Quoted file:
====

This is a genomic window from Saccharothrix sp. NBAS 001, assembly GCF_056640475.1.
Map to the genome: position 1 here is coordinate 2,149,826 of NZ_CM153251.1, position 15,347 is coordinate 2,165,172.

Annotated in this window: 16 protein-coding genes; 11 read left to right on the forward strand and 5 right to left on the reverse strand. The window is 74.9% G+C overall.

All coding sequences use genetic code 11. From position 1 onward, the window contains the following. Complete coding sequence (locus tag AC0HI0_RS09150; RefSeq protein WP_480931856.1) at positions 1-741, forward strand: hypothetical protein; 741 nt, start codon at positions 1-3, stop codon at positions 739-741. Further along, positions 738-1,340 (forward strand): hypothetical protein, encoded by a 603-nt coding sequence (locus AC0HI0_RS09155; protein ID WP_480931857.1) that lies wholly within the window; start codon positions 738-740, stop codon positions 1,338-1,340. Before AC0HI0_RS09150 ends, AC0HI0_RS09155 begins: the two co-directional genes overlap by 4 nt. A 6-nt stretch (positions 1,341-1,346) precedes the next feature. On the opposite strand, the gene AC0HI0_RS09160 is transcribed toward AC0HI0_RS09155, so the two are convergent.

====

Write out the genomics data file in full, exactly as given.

This is a genomic window from Saccharothrix sp. NBAS 001, assembly GCF_056640475.1.
Map to the genome: position 1 here is coordinate 2,149,826 of NZ_CM153251.1, position 15,347 is coordinate 2,165,172.

Annotated in this window: 16 protein-coding genes; 11 read left to right on the forward strand and 5 right to left on the reverse strand. The window is 74.9% G+C overall.

All coding sequences use genetic code 11. From position 1 onward, the window contains the following. Complete coding sequence (locus tag AC0HI0_RS09150; RefSeq protein WP_480931856.1) at positions 1-741, forward strand: hypothetical protein; 741 nt, start codon at positions 1-3, stop codon at positions 739-741. Further along, positions 738-1,340 (forward strand): hypothetical protein, encoded by a 603-nt coding sequence (locus AC0HI0_RS09155; protein ID WP_480931857.1) that lies wholly within the window; start codon positions 738-740, stop codon positions 1,338-1,340. Before AC0HI0_RS09150 ends, AC0HI0_RS09155 begins: the two co-directional genes overlap by 4 nt. A 6-nt stretch (positions 1,341-1,346) precedes the next feature. On the opposite strand, the gene AC0HI0_RS09160 is transcribed toward AC0HI0_RS09155, so the two are convergent.